ISTANBUL — Iran said it has seized another foreign vessel suspected of smuggling fuel in the Persian Gulf, state media reported Sunday, adding to growing tensions over a spate of incidents involving oil tankers in the region.

The naval forces of the Islamic Revolutionary Guard Corps detained the ship and seven crew members in a “surprise operation” authorized by Iran’s judiciary, the organization said in a statement. The seizure comes amid Iranian efforts to “detect and fight against organized smuggling,” the statement continued.

The Revolutionary Guard did not identify the ship or give the nationalities of its crew members but said that the vessel, which it said was Iraqi, was carrying roughly 185,000 gallons of smuggled diesel fuel.

It was the third ship seized by the Revolutionary Guard in recent weeks amid a simmering standoff between Iran and the West in the Persian Gulf.

The energy-rich region has become a flash point for the wider conflict between Iran and the United States over the Trump administration’s campaign to isolate Tehran. The United States, which has withdrawn from a 2015 nuclear deal Iran struck with world powers, has imposed harsh sanctions on the Iranian economy and says it wants to reduce Iran’s oil exports to “zero.”

A Revolutionary Guard commander, Gen. Ramazan Zirahi, told reporters Sunday that the vessel was seized near Farsi Island, where his forces maintain a naval base, in Iranian territorial waters in the gulf, state television reported.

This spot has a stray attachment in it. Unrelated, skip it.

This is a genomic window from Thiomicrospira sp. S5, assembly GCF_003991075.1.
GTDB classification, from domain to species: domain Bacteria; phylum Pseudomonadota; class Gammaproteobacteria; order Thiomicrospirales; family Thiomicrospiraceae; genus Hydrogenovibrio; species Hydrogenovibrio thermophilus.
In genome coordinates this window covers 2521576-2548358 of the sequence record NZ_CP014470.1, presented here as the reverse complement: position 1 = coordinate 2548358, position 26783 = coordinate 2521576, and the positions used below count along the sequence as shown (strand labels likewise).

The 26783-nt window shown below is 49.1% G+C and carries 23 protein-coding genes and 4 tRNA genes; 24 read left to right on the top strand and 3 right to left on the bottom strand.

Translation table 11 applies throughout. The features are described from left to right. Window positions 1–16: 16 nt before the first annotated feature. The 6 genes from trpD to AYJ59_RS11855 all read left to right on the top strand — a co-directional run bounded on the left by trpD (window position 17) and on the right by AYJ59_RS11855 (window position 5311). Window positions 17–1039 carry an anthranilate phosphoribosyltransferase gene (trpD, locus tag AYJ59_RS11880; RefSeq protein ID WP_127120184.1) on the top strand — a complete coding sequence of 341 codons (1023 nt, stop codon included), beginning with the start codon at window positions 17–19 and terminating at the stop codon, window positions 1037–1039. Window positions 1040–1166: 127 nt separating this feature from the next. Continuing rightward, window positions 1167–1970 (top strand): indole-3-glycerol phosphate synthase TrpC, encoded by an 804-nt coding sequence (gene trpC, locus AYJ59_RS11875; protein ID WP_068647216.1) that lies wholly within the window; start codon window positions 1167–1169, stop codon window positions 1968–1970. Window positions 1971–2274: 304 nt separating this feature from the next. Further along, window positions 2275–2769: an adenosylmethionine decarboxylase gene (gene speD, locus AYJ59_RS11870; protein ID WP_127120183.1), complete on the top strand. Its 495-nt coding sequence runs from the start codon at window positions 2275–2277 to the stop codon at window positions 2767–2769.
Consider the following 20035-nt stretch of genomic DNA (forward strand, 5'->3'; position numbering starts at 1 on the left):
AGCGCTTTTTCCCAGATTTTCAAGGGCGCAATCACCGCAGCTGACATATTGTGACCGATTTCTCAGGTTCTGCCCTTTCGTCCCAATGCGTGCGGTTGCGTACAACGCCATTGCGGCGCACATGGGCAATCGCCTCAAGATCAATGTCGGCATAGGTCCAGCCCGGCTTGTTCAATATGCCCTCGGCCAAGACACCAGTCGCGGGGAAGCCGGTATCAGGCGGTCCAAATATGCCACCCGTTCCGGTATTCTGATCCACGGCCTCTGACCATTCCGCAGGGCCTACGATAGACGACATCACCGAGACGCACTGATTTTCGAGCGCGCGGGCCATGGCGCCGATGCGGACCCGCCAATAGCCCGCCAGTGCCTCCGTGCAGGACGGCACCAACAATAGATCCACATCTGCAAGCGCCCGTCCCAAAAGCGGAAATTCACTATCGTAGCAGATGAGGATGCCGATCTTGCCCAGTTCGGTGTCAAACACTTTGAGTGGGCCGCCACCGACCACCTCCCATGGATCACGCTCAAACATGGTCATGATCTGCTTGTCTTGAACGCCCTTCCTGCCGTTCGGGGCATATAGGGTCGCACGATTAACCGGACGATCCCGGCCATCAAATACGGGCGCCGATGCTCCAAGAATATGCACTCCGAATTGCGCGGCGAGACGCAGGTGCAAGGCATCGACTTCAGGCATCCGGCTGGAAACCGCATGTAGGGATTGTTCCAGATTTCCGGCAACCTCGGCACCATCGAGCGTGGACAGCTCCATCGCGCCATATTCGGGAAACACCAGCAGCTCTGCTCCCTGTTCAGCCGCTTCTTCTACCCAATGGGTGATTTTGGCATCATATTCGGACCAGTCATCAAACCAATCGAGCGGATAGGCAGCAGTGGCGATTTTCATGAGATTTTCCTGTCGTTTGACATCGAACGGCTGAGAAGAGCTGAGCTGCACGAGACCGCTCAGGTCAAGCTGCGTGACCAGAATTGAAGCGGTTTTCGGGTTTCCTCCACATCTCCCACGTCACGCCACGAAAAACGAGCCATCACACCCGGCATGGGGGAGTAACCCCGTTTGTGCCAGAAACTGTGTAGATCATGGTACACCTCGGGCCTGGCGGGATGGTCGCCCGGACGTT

He said the raid on the ship was carried out Wednesday night following an intelligence-gathering operation that established the vessel’s involvement in smuggling fuel to Arab nations in the gulf.

Those states are also major energy exporters. But Iran’s cheaper fuel, subsidized by the government, could be sold to foreign buyers for a higher price on the black market, analysts said. Smuggling operations have increased as a result of U.S. sanctions.

Industry analysts say tankers carrying Iranian crude have masked their locations to defy U.S. restrictions and forged documents to conceal the origin of Iranian cargo. 

Last month, authorities in Gibraltar seized an Iranian tanker carrying 2.1 million barrels of light crude oil, cargo they suspected was on its way to the Syrian refinery at Baniyas. Officials in the British territory said the vessel was seized to enforce compliance with European Union sanctions, which prohibit the sale of oil to Syria.

Iran says it is not subject to E.U. sanctions and has called the ship’s detention an “act of piracy.”

Revolutionary Guard commandos last month captured the British-flagged Stena Impero near the Strait of Hormuz, which connects the Persian Gulf with the Gulf of Oman and is a key waterway for global oil shipments.

Iran said the tanker had violated international maritime law. But the seizure followed an earlier attempt by Iran to block the British Heritage tanker from traversing the strait, the British government said. A Royal navy frigate, the HMS Montrose, repelled the Iranian vessels that approached the tanker.

The United States has urged its allies to contribute to a maritime security initiative in the Persian Gulf to secure global oil shipments, many of which link Arab energy producers with energy markets in Asia.

Also last month, Iran detained the Panama-flagged Riah, which it said was involved in fuel-smuggling operations.

The incidents follow a string of attacks on petrochemical tankers in and around the Strait of Hormuz since May, acts of sabotage that the United States blamed on Iran. Iranian officials have denied involvement.